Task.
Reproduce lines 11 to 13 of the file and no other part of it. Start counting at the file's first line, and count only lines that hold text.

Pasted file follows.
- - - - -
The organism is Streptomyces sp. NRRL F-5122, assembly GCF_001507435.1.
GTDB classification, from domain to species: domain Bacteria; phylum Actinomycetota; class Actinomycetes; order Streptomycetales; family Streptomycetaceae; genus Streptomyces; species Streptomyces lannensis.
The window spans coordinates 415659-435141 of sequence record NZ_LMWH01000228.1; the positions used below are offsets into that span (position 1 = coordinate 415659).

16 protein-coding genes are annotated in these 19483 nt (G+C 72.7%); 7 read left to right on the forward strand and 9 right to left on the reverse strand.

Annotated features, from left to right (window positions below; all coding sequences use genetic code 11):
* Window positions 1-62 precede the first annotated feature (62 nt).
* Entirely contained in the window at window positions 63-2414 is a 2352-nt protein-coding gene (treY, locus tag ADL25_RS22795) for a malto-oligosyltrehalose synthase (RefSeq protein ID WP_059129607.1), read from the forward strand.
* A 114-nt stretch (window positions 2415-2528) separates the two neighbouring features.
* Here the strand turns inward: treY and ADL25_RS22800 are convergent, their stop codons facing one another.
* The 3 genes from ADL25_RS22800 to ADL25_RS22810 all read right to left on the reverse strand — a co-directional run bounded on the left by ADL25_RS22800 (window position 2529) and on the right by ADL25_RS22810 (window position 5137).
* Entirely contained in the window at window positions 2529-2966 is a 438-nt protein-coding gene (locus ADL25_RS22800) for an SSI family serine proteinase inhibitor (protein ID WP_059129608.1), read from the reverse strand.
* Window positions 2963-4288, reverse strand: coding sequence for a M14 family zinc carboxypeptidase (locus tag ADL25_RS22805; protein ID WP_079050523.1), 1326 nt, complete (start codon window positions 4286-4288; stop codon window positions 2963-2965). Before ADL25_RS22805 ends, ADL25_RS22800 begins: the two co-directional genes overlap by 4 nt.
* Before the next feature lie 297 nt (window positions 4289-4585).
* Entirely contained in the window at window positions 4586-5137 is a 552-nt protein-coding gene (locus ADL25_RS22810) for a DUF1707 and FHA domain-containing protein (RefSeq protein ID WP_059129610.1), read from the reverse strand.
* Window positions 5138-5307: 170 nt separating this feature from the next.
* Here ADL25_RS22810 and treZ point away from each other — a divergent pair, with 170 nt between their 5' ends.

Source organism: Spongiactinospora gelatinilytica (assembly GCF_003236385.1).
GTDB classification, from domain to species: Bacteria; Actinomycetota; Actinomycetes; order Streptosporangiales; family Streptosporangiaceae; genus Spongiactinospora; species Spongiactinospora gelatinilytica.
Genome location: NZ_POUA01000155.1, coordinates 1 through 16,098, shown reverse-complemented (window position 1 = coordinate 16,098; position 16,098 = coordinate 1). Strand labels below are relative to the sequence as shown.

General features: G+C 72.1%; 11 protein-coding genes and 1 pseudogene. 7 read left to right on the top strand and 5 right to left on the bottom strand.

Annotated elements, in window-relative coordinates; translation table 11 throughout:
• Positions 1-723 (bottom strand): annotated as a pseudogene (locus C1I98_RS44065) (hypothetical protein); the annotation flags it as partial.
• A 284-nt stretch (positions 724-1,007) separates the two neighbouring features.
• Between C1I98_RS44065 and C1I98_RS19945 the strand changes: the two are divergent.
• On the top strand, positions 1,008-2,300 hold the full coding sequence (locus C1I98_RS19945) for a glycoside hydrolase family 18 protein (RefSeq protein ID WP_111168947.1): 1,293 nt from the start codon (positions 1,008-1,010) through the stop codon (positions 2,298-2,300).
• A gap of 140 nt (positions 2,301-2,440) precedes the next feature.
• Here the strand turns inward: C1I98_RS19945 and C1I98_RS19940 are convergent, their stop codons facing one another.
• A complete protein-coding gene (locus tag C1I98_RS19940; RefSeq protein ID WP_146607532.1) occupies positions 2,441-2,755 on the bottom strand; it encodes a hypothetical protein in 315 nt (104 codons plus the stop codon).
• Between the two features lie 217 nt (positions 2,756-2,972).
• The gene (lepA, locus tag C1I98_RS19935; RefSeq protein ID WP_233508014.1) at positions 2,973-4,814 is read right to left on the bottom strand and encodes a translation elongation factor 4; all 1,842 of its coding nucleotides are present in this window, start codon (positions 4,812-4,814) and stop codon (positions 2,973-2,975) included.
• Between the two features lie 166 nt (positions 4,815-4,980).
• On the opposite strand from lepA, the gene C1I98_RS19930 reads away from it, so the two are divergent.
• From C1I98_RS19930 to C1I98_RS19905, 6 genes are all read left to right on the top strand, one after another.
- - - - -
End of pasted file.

* Entirely contained in the window at window positions 2529-2966 is a 438-nt protein-coding gene (locus ADL25_RS22800) for an SSI family serine proteinase inhibitor (protein ID WP_059129608.1), read from the reverse strand.
* Window positions 2963-4288, reverse strand: coding sequence for a M14 family zinc carboxypeptidase (locus tag ADL25_RS22805; protein ID WP_079050523.1), 1326 nt, complete (start codon window positions 4286-4288; stop codon window positions 2963-2965). Before ADL25_RS22805 ends, ADL25_RS22800 begins: the two co-directional genes overlap by 4 nt.
* Before the next feature lie 297 nt (window positions 4289-4585).